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Uveal melanoma is cancer (melanoma) of the eye involving the iris, ciliary body, or choroid (collectively referred to as the uvea) with advanced tumors encompassing more than one of these structures. Tumors arise from the pigment cells (melanocytes) that give color to the eye. Uveal melanoma is distinct from most skin melanomas associated with ultraviolet exposure; however, it shares several similarities with other non-sun-exposed melanomas.
Additional recommended knowledge
Incidence of uveal melanoma is highest among people with lighter skin and blue eyes. Other risk factors, such as blue light exposure and arc welding have been put forward, but are still debated in the field. The size of the tumor tends to double yearly creating pressure in the eye and often impairing peripheral vision.
The treatment protocol for uveal melanoma has been directed by many clinical studies, the most important being "The Collaborative Ocular Melanoma Study" (COMS).The treatment varies depending upon many factors, chief among them, the size of the tumour.
Primary treatment can involve removal of the affected eye (enucleation); however, this is now reserved for cases of extreme tumor burden or other secondary problems. Advances in radiation therapies have significantly decreased the number of patients treated by enucleation in developed countries.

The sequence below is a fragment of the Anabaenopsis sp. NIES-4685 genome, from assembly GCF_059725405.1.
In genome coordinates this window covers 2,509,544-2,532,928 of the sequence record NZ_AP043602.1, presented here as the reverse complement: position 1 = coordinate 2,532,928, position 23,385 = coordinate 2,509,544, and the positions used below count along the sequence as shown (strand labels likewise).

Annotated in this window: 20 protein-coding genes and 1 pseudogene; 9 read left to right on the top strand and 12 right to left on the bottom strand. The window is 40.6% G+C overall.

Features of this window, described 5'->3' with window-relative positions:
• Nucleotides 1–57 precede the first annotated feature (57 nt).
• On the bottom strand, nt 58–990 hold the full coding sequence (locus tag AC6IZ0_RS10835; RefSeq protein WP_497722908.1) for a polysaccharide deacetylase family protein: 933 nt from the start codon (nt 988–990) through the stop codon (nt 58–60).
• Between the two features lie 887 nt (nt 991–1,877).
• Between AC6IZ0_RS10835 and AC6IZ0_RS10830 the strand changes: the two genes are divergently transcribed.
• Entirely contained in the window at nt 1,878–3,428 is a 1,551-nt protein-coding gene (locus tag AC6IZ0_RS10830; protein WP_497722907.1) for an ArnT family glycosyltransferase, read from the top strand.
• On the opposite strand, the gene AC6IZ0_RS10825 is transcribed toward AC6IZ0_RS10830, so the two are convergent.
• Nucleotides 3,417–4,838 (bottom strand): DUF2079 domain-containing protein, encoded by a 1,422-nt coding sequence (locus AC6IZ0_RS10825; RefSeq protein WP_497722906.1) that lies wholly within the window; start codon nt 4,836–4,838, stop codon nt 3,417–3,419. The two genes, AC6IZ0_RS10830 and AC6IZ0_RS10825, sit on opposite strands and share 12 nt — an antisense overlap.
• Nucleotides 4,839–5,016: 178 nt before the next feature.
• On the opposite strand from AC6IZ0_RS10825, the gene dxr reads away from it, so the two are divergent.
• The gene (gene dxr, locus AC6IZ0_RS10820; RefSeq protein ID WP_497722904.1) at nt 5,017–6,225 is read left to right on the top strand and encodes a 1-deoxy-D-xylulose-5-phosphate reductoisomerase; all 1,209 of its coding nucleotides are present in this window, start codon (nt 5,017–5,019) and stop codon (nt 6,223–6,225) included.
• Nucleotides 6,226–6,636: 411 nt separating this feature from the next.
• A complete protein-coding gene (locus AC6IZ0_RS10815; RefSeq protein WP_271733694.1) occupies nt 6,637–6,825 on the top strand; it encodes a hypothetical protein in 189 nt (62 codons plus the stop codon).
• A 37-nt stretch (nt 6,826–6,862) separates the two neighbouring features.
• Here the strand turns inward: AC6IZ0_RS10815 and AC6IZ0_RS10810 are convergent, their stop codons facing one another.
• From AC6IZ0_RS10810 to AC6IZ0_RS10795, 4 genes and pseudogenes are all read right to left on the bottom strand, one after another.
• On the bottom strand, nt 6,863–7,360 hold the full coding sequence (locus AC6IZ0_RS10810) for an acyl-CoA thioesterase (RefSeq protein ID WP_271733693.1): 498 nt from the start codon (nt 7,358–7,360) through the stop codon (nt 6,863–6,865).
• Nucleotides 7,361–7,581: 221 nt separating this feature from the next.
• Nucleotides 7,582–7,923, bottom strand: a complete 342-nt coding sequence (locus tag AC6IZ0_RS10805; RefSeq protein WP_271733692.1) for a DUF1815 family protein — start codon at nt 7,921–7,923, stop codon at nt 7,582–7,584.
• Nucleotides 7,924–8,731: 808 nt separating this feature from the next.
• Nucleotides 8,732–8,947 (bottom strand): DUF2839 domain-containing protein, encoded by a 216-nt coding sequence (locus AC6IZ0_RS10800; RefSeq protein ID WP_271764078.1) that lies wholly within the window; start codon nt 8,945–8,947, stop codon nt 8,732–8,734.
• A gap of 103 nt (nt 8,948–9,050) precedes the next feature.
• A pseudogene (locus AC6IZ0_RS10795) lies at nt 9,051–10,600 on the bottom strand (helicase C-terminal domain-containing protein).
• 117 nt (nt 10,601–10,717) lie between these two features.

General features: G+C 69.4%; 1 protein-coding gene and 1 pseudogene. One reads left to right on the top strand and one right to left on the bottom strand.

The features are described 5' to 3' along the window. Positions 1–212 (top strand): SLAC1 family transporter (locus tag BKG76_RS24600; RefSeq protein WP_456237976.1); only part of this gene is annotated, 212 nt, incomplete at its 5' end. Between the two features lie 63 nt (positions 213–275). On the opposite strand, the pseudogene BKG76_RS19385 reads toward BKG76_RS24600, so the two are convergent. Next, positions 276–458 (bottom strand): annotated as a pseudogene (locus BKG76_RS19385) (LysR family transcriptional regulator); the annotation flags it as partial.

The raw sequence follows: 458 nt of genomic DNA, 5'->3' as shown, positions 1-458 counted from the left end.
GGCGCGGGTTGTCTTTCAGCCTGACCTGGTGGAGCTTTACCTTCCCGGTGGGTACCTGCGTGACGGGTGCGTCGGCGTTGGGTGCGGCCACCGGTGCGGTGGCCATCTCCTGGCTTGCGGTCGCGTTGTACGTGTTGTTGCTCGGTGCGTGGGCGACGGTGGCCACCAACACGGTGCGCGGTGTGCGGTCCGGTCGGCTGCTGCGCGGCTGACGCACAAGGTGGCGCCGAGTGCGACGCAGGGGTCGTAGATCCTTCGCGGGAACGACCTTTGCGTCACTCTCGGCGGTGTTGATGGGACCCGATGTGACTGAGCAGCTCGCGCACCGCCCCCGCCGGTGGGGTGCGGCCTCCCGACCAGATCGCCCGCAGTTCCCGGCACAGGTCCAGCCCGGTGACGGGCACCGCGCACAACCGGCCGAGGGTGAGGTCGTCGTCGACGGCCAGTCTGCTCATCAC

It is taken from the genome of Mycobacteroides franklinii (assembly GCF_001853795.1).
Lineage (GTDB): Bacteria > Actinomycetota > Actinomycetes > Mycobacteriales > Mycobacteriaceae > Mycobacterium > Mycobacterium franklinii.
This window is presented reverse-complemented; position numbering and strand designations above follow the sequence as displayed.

The most common radiation treatment is plaque brachytherapy, in which a small disc-shaped shield (plaque) encasing radioactive seeds (most often Iodine-125, though Ruthenium-106 and Palladium-103 can also be used) is attached to the outside surface of the eye, overlying the tumor. The plaque is left in place for a few days and then removed.There is no difference in risk of metastasis between enucleation and plaque radiotherapy.
Other modalities of treatment include transpupillary thermotherapy, external beam proton therapy, resection of the tumor, or a combination of different modalities. Different surgical resection techniques can include trans-scleral partial choroidectomy, and transretinal endorescetion.
The primary site of metastasis for uveal melanoma is the liver in most patients, less likely the lungs. Approximately 50% of patients will develop metastases within 15 years after treatment of the primary tumor. The average survival time after diagnosis of liver metastases is 8 to 10 months.
|This article is licensed under the GNU Free Documentation License. It uses material from the Wikipedia article "Uveal_melanoma". A list of authors is available in Wikipedia.|